Vermont Youth Dancers Have a Passion for Performing | Performing Arts | Seven Days | Vermont's Independent Voice

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Vermont Youth Dancers Have a Passion for Performing


Published July 11, 2018 at 10:00 a.m.
Updated July 11, 2018 at 10:08 a.m.

Vermont Youth Dancers performing Castle on the Hill: A Tale of King Arthur - COURTESY OF ROB GROFF
  • Courtesy Of Rob Groff
  • Vermont Youth Dancers performing Castle on the Hill: A Tale of King Arthur

Attending a Vermont Youth Dancers show is an adventure in the unexpected. The name might suggest something akin to a dance recital — a series of unconnected dance numbers by youth of various ages and artistic interests. But the company's most recent show, Castle on the Hill: A Tale of King Arthur, was a carefully crafted dance theater performance with narrative drive, passionate acting and cohesive production. It was an artful reminder never to underestimate young people.

VYD consists of 45 students ages 8 to 18 from throughout northwestern Vermont. The company stages one full-length dance and music show annually, performed in April at a local high school and in June at a regional arts venue. Under the leadership of founding director Mia Groff and codirector Theresa Robinson — and with the help of parents — VYD presents contemporary adaptations of well-known tales such as The Wizard of Oz, Peter Pan and Oliver Twist, as well as the occasional show written by students.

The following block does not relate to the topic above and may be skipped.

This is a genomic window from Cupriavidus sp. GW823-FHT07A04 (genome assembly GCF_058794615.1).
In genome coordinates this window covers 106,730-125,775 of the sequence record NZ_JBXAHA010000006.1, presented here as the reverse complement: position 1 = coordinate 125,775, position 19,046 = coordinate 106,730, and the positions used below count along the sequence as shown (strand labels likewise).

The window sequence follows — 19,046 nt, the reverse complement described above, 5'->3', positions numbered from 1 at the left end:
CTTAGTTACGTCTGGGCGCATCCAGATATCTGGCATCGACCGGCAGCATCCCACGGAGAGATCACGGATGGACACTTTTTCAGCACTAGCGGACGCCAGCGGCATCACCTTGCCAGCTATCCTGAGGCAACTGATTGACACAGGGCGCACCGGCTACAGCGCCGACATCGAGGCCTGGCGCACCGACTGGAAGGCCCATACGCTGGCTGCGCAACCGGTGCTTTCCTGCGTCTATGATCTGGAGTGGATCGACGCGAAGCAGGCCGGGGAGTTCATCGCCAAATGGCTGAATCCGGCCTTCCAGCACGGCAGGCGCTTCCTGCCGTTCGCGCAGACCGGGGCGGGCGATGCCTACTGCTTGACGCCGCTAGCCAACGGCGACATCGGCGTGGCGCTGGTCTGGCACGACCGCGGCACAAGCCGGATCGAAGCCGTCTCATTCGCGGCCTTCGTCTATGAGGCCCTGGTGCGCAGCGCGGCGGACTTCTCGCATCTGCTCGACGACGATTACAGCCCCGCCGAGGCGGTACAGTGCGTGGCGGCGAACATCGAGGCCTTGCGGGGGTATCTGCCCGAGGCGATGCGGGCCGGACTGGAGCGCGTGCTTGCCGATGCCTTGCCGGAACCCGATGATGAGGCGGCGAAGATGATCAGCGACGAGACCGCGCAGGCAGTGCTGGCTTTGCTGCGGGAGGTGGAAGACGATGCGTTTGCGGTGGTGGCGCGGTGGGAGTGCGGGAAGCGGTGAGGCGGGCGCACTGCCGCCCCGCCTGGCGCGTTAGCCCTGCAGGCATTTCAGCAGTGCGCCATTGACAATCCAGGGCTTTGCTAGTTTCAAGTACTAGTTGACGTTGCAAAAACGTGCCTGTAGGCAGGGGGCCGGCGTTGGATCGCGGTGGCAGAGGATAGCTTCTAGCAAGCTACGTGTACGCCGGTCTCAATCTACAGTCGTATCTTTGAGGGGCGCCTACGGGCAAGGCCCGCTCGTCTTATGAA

Every participant in VYD is a volunteer, and proceeds from each show benefit a local nonprofit. This year's recipients were the Jericho-Underhill Ecumenical Ministries Food Shelf and Hunger Free Vermont.

Groff and Robinson choose shows based on their relevance to the dancers' lives.

Vermont Youth Dancers performing Castle on the Hill: A Tale of King Arthur - COURTESY OF ROB GROFF
  • Courtesy Of Rob Groff
  • Vermont Youth Dancers performing Castle on the Hill: A Tale of King Arthur

"We try to see where our kids are and what they are struggling with and make things fit," Groff explained. This year's show, Castle on the Hill, centered on themes of loyalty and loss: The company is losing six longtime VYD dancers who just graduated from high school.

In one of two June performances at Spruce Peak Performing Arts Center in Stowe, ballet dancers leapt into midair splits and twirled each other in joyful spins. Hip-hop dancers twisted and popped in a battle of dominance between devotees of Avalon and Camelot.

"I just love dancing. I look forward to every single day," said 14-year-old Amy Merena of Jericho, who played Merlin. "And hanging out with all my friends makes it that much better."

Groff, 50, of Jericho and Robinson, 57, of Underhill planted the seeds of VYD with a 2006 dance performance that raised funds for a local child's heart transplant. The six kids in the show "had a great time together, so we kept getting together, and we pulled some new people in," said Groff.